Dial-Stanley Crowned Miss Indian North Carolina 2018-2019

UNCG sophomore continues family legacy after claiming crown also won by her mother.

Greensboro, N.C. (mincsp.org) – On February 24th, 2018, Henrietta Raven Dial-Stanley was crowned Miss Indian North Carolina 2018-2019 at the Miss Indian NC Scholarship pageant held at UNC Pembroke. She is an enrolled member of the Lumbee Tribe of North Carolina with Tuscarora ancestry.

Dial-Stanley is the 19 year old daughter of Steve Stanley and Nora Dial-Stanley of Kernersville and the granddaughter of the late CB Locklear Jr and Sara Locklear of Maxton, Macie Lewis and the late George Lewis of High Point, NC. She has a twin brother, Ryan.

Dial-Stanley is a sophomore at the University of North Carolina at Greensboro (UNCG) where she is majoring in Consumer Apparel and Retail Studies. She grew up in Kernersville but has always maintained close ties with her maternal family in Pembroke and Maxton. Throughout her life she has been involved in her native heritage. She has been a member of the One Spirit Cultural Class and Dance Team where she along with her family have traveled across the state sharing her culture. She was the Co-Chair of the One Spirit Youth Council where she was a representative with the North Carolina Native American Youth Organization (NCNAYO) and later crowned as Miss NCNAYO. During high school, she graduated with honors and was selected as Kernersville Miss 4th of July. As a representative of One Spirit Youth Council, she attended the United National Indian Tribal Youth Conference and the White House Tribal Youth Gathering in Washington DC with guest speaker Michelle Obama.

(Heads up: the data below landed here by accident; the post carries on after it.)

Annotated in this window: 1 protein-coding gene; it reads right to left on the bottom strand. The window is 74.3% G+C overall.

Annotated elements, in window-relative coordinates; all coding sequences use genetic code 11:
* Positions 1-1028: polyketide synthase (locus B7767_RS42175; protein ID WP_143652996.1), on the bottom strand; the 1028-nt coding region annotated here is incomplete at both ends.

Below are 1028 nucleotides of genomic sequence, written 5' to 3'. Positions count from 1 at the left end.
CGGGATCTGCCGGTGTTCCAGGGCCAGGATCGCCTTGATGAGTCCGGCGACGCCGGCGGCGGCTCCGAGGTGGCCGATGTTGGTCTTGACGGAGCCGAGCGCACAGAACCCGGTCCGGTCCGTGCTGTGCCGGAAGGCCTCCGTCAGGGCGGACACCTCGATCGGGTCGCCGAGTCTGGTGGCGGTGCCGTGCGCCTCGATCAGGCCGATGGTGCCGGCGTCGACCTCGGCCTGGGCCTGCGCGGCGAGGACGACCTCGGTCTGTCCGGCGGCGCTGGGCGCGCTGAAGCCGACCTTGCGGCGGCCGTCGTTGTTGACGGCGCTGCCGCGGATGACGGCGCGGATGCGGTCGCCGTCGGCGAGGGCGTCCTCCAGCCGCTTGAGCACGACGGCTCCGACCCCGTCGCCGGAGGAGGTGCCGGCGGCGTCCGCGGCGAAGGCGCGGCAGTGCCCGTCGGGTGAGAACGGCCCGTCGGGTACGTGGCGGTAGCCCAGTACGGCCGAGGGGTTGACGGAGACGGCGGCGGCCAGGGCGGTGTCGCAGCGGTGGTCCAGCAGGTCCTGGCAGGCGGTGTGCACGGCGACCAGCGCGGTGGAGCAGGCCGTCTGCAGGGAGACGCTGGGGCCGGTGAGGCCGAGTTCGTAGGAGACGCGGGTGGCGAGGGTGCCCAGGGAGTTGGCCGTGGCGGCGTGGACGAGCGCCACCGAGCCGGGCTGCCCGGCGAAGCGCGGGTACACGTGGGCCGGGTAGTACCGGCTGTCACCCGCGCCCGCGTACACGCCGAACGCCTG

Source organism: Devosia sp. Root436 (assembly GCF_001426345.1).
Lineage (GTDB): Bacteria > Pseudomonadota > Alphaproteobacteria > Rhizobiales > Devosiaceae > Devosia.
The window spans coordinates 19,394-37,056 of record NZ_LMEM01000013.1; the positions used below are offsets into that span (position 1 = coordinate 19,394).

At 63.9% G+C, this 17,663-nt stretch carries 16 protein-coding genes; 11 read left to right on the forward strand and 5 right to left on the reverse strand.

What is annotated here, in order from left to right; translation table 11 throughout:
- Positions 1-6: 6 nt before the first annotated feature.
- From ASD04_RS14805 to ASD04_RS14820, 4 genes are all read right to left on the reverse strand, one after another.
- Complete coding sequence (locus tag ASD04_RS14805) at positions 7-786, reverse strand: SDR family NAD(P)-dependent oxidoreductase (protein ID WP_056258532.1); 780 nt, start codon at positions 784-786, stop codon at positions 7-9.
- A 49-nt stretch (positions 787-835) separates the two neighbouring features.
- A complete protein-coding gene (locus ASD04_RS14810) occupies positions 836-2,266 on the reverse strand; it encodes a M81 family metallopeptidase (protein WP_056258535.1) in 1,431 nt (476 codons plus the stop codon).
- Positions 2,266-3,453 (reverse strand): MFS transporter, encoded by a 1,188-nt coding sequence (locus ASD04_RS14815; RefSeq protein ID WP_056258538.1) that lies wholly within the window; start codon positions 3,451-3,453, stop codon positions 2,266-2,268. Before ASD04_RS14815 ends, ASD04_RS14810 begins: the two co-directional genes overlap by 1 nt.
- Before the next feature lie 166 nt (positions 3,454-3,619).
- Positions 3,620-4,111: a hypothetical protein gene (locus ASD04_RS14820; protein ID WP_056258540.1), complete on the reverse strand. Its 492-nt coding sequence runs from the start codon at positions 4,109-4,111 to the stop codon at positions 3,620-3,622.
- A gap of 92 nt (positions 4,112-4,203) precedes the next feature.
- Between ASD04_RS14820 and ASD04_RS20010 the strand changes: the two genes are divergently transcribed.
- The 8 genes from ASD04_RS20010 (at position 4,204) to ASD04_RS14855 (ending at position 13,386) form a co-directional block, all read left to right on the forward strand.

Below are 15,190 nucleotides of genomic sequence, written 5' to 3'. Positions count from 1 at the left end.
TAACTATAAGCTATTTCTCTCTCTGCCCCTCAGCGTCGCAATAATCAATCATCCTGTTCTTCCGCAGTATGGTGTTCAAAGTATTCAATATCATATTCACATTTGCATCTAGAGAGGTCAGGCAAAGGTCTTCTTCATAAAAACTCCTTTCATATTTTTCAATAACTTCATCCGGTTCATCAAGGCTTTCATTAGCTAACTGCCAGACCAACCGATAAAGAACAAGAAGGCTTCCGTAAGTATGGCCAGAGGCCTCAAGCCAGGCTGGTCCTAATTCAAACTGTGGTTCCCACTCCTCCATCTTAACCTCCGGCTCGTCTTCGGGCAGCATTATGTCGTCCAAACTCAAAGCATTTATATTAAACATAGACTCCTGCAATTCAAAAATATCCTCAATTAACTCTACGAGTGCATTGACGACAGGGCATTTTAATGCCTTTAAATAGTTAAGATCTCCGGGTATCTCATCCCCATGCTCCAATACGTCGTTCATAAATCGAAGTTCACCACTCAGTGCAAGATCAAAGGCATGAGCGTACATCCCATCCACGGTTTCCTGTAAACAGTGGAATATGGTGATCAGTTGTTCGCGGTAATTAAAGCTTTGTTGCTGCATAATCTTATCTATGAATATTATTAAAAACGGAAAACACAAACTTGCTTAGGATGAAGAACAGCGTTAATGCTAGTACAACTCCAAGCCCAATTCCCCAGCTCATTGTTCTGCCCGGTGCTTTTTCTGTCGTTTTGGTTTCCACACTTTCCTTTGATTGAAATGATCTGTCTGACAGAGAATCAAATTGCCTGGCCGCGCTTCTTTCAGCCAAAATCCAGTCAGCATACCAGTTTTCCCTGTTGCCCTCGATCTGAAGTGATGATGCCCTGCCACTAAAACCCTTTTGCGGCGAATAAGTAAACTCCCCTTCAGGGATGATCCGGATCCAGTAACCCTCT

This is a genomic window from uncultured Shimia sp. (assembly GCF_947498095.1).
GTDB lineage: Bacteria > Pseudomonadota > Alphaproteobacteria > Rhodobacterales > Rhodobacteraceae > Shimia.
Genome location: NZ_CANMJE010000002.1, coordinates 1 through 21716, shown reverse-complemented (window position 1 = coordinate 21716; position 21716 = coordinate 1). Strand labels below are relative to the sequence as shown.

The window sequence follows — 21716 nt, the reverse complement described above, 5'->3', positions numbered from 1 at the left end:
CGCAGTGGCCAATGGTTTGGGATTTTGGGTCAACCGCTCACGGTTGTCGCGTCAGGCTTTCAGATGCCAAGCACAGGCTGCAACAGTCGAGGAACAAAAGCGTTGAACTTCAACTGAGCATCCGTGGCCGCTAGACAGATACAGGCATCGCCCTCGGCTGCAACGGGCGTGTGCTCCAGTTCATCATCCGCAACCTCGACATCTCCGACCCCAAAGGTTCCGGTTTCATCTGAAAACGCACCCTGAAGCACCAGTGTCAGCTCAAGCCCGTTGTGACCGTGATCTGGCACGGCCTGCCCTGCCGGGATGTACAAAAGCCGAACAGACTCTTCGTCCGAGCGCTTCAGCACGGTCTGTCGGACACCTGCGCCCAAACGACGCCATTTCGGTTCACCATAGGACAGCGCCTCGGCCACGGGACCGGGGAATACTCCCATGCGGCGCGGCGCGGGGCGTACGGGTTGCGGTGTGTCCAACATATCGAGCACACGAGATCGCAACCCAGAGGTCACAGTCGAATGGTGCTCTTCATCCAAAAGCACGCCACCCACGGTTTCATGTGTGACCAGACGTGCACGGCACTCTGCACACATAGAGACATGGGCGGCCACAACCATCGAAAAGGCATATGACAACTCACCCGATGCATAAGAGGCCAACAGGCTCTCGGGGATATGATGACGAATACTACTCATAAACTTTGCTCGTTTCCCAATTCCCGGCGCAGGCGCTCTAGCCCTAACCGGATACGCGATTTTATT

As a freshman at UNCG, she made Dean’s List, served as the President of the Native American Student Association, Chair of the UNCG Pow-Wow Committee, and President and founding class of Alpha Pi Omega Sorority, Inc., the nation’s first and oldest Native American Greek letter organization. In June she was selected by United National Indian Tribal Youth organization to attend the Today’s Native Leaders’ Conference in Alaska where she proposed a project to increase Native American college student retention rates. Later, out of several hundred proposals, Dial-Stanley’s project was selected as one of the top 10 in the country to present at the Today’s Native Leaders National Summit in Colorado. She is a recipient of the Catching the Dream Scholarship. She represented UNCG in the first University Network of Native Leaders at UNCG. She has also received numerous awards for her beadwork from the Annual NC Indian Unity Conference.

The role of Miss Indian NC is to serve as an Ambassador for all eight tribes in NC (Lumbee, Cherokee, Coharie, Meherrin, Waccamaw-Siouan, Occaneechi-Saponi, Sappony, Haliwa-Saponi) numbering over 120,000 citizens.